Podiatrists For Orthotics: The Smart Choice

I recently ran into an acquaintance of my wife at Europa coffee house in Westlake Village, CA. As we did the standard “hello, how are you? How’s the family” exchange, She suddenly said, “Oh I totally forgot you were a foot doctor! I should’ve called you last week because I needed a new pair of orthotics and I didn’t know who to call!” Turns out she asked her chiropractor who made her a pair. She went on and on about how she had a pair that she had made in San Francisco from her podiatrist that she loved, but that was several years ago. She was extremely disappointed in the ones that her chiropractor had made for her and wanted to know if there was a difference in the types of orthotics.


This is a topic on which I wish I could educate everyone. Podiatrists are the best choice, the smartest choice when getting a pair of orthotics. Not only do podiatrists specialize specifically in the foot and ankle, but podiatrists attend a four-year medical school, post college to study…. THE FOOT! Podiatrists take two separate anatomy classes in their first year of medical school, one studying the entire body and the other of just the foot and ankle.  Podiatrist also spend two years in the classroom studying biomechanics of the foot and leg as well as two years studying clinical biomechanics of the foot and leg and gait analysis. Podiatrists also attend a 3 to 4 year residency program that again specializes in the foot, ankle and gait. Not all people need orthotics and when a person does need them, there are dozens of different types of orthotics. To make an orthotic, podiatrists consider the patient’s foot or ankle problem, body weight, shoe type, activity level and many other factors. Believe it or not, Orthotics are a medical prescription device. Therefore, your feet need to be evaluated by a professional that specializes in feet to get you the correct medical device for your individual issue.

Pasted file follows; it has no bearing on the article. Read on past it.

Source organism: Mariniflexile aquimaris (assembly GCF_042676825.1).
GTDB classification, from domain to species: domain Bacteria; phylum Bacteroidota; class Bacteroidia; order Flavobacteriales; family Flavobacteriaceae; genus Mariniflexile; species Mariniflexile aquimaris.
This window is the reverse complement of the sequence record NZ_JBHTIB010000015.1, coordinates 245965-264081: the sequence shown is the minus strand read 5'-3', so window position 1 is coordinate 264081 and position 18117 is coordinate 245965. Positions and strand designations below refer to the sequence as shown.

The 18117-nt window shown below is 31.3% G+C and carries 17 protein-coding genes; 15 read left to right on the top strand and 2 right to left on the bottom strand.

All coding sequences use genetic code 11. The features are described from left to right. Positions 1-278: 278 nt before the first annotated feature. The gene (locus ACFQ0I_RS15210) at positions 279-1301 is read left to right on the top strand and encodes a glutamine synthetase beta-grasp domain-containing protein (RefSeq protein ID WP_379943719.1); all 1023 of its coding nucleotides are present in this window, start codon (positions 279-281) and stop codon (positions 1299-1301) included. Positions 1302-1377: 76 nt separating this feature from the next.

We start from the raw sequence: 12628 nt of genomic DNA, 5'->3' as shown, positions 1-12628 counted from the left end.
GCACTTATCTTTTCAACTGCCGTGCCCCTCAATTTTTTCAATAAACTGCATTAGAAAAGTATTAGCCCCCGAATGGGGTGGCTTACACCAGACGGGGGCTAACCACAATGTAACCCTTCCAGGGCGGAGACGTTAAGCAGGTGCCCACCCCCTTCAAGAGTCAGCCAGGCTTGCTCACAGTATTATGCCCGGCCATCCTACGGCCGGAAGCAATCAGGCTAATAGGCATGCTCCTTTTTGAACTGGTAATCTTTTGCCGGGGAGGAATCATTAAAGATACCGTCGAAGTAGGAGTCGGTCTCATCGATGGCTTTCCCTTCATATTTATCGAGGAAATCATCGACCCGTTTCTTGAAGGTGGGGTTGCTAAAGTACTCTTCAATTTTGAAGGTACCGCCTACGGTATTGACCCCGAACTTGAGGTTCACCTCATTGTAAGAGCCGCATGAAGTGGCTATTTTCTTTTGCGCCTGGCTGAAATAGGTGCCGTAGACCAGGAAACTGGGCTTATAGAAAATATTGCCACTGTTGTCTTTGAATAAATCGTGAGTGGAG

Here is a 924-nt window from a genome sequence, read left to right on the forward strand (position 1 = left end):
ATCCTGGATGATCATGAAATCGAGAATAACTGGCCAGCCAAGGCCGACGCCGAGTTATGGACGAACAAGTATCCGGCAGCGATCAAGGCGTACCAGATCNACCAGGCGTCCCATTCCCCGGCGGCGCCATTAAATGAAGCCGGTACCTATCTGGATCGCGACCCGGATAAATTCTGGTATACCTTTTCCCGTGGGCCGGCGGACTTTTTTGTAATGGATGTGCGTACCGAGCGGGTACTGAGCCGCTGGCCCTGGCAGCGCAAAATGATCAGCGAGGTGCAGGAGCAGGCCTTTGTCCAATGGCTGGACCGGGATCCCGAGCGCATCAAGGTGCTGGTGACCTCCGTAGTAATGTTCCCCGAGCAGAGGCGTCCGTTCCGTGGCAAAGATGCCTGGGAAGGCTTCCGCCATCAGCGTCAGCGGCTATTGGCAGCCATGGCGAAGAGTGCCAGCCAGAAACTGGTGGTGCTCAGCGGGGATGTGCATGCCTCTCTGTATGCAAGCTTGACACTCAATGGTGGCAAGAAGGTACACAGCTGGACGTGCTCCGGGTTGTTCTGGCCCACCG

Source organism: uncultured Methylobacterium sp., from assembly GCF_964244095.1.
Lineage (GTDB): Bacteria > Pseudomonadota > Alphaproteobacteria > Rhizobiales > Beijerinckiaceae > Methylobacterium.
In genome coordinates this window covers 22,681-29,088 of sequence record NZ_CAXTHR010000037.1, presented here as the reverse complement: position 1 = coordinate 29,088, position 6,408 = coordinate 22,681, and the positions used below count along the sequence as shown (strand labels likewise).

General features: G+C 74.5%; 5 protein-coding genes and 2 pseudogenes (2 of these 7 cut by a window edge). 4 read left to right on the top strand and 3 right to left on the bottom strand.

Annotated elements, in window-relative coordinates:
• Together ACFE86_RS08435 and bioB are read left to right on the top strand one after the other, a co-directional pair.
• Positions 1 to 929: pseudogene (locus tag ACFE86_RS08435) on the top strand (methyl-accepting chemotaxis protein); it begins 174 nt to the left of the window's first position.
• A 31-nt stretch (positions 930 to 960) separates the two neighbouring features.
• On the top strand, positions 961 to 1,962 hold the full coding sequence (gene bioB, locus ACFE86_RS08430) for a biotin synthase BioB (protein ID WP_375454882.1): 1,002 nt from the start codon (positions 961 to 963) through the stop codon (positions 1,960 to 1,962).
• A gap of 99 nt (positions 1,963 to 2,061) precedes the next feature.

Prescription orthotics can be used to help treat foot, ankle, knee, hip and sometimes back pain. Most insurance companies will cover either part of all of your orthotic costs. So when making the choice of who to see for your foot pain or orthotic needs, make the smart choice.


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